Isaac Mendes Belisario (1795-1849)
Sketches of Character, In Illustration of the Habits, Occupation, and Costume of the Negro Population in the Island of Jamaica
eleven handcoloured lithographs from the set of twelve, printed by A. Duperly and published Kingston, Jamaica, 1837-1838
(Abbey, Travel, 2, 685)
1434 x 10in. (37.5 x 25.4cm.) and similar
The plates (without letterpress) comprise: 'Queen of "Maam" of the Set-Girls'; 'Red Set-Girls, and Jack-in-the Green'; 'Jaw-Bone, or House John-Canoe'; 'Band of the Jaw-Bone John-Canoe'; 'Koo, Koo, Or Actor-Boy'; 'Koo, Koo, Or Actor-Boy'; 'French Set-Girls'; 'Lovey'; 'Water-Jar Sellers'; 'Milkwoman'; and 'Chimneysweeper'.

The first with printed inscription 'drawn after naturure' corrected in manuscript with the printed 'ure' crossed out and manuscript 'e' added above.

... faithful delineations of a people, whose habits, manners, and costume, bear the stamp of originality, and in which changes are being daily effected by the rapid strides of civilization; ...

'The series has had an important legacy. Belisario’s images were models for the revival of Jonkonnu in the 1950s, and they also played a role in the creation of a new national identity in the post-independence era.' (National Gallery of Jamaica)

Eleven of the twelve plates, missing the last plate of part 3, 'Creole Negroes', the ethnological plate which differs in subject from the previous illustrations of Belisario's 'Christmas Amusements' and 'Cries of Kingston'.

For a detailed discussion of the plates, see T. Barringer, G. Forrester, and B. Martinez-Ruiz, Art and Emancipation in Jamaica. Isaac Mendes Belisario and His Worlds, New Haven and London, 2007, pp.426-41 (and for known surviving sets and loose plates, see p.428). Belisario's Sketches of Character remain extremely rare, with no recent auction sales of the set recorded. Five coloured plates (including a duplicate) were offered at Sotheby's New York, 7 May 2009, lot 154, and one damaged set of the twelve plates sold Sotheby's New York, 5 May 1981, lot 100. The set recorded in Abbey is now in the Yale Center for British Art, New Haven, CT.

Belisario was the first recorded Jamaican-born artist. Of Sephardic Jewish stock with Spanish and Portuguese origins, the family had close ties to the Sephardic community in London where they moved in 1803. Brought up in London, Isaac trained under Robert Hills, a landsape painter and drawing master, and painted landscapes between 1815 and 1818, before working as a stockbroker. He exhibited a portrait at the Royal Academy in 1831 and is thought to have returned to Jamaica in around 1832.

'After his return to Kingston from London in the early 1830s, Isaac Mendes Belisario seems to have focussed primarily on making commissioned portraits of local patrons and their properties ..., but the artist evidently had ambitions to create a work of wider appeal and more enduring significance. In September 1837 he published the first part of a series of lithographs entitled Sketches of Character, In Illustration of the Habits, Occupation, and Costume of the Negro Population in the Island of Jamaica. The first part consisted of four hand-colored lithographs accompanied by an extensive explanatory text. The series was sold by subscription, and Belisario printed a list of subscribers with the first part. Two more parts followed over the next few months, but despite Belisario's intention that there should be twelve parts in all, he abandoned the series after the third part was issued in 1838, presumably having depleted either his financial or creative resources, or both.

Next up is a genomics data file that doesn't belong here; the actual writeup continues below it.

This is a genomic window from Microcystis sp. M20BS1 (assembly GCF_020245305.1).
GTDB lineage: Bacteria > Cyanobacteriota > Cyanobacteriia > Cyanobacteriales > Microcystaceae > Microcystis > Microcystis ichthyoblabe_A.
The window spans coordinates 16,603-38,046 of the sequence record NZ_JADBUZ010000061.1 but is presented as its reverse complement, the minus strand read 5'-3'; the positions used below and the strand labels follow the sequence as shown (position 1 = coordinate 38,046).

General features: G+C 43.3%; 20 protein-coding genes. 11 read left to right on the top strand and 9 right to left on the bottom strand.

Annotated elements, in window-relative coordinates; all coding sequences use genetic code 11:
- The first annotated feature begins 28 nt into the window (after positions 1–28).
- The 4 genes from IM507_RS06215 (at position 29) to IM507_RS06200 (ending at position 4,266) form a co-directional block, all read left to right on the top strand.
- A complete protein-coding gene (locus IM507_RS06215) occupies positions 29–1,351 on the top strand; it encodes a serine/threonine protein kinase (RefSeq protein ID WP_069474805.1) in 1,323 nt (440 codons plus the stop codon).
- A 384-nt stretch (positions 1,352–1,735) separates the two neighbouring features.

'Of the twelve published plates, seven are representations of figures from the masquerades that the formerly enslaved performed in Jamaica during the annual Christmas and New Year's holidays, and four depict examples of different occupations commonly seen in the streets of Kingston, groups that Belisario categorized respectively as the "Christmas Amusements" and the "Cries of Kingston"
'Small in size, and printed on fragile paper, these works are formidable in visual power and energy, and freighted with profound - though complex and ambiguous - historical significance. Enshrined in these works are many aspects of the history of Jamaica - a transatlantic history that was dominated throughout the eighteenth and nineteenth centuries by the actions of the British Empire and by the interests of the sugar industry and the slave trade, but that was also shaped by the complex cultures of the African diaspora and the resistance and agency of the enslaved. ...

'Belisario's return to Jamaica, which can be dated to late 1832 or 1833, came at a momentous time, during the aftermath of the Rebellion of 1831-32, or so-called Baptist War, and just as the colony was on the eve of making its troubled transition from slavery to apprenticeship. Belisario, as an "Atlantic creole, " ... was well situated to chronicle the colony at this anxious and transitional moment, and his works (their extremely limited survival itself underscoring the volatility of the times) provide a fascinating portrait of a colony negotiating radical transformation, the consequences of which could not be predicted.' (ibid., pp.1-65)

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